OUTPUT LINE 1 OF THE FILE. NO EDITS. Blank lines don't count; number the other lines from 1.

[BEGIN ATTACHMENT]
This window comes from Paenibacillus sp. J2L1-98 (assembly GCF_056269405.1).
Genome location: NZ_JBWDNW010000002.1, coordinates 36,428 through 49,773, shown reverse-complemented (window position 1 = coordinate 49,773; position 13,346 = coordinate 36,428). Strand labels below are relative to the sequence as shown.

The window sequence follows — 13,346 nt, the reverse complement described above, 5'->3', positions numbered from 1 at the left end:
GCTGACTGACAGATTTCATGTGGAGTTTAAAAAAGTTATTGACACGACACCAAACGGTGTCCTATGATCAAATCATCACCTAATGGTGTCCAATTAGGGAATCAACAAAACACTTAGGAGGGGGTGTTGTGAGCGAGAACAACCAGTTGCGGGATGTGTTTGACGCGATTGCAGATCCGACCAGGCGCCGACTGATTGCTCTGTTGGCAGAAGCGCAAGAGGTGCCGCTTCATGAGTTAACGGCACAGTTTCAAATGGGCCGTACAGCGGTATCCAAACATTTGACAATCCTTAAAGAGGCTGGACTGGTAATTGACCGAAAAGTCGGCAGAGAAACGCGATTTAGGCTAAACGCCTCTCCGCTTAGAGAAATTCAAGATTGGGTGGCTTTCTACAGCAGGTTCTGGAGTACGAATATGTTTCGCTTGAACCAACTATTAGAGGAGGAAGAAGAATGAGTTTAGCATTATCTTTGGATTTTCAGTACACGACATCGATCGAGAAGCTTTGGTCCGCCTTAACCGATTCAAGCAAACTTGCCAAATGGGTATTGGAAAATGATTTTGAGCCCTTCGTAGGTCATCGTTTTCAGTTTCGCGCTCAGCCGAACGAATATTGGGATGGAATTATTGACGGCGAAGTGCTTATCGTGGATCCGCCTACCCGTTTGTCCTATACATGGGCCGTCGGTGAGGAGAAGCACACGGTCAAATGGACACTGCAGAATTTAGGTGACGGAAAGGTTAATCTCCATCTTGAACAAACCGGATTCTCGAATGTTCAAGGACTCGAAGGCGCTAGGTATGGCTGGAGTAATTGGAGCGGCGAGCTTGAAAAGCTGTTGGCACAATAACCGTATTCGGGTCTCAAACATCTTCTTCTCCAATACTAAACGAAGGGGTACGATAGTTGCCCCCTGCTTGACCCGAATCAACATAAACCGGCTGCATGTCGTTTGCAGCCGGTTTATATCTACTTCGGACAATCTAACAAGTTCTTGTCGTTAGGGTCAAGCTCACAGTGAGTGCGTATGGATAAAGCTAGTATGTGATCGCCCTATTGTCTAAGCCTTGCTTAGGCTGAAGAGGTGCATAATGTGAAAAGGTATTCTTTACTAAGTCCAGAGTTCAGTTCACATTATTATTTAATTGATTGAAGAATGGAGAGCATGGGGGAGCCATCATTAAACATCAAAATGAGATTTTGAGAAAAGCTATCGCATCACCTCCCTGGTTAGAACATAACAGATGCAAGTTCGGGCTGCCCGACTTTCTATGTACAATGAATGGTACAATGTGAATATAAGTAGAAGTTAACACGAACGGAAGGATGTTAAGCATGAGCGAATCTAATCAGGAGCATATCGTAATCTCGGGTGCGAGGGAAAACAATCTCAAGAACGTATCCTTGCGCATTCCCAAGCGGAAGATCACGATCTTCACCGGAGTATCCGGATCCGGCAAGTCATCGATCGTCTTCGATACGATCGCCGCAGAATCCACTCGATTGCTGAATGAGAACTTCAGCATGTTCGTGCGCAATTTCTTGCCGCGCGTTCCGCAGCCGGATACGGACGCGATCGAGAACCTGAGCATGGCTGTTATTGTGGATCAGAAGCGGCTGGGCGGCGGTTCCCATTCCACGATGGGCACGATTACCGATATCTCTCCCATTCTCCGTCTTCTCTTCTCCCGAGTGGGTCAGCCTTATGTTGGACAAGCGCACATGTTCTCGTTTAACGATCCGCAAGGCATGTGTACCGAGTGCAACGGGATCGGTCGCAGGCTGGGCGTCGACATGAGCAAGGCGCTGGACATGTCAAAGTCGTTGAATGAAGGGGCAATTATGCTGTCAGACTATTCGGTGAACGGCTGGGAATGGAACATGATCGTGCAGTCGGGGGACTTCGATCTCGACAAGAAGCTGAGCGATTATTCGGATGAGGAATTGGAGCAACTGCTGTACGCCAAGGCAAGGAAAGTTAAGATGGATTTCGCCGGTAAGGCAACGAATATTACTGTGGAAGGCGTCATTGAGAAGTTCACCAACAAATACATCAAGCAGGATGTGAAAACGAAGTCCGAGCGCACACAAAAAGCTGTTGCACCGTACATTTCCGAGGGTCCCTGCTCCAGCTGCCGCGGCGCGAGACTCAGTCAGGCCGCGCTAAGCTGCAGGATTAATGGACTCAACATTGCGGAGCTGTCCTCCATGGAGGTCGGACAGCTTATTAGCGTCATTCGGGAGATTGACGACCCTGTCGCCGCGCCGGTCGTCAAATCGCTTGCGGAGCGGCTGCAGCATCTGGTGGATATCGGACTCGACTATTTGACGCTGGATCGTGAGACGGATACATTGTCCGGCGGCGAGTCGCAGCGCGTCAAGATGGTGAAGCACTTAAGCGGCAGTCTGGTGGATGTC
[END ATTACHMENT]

This window comes from Paenibacillus sp. J2L1-98 (assembly GCF_056269405.1).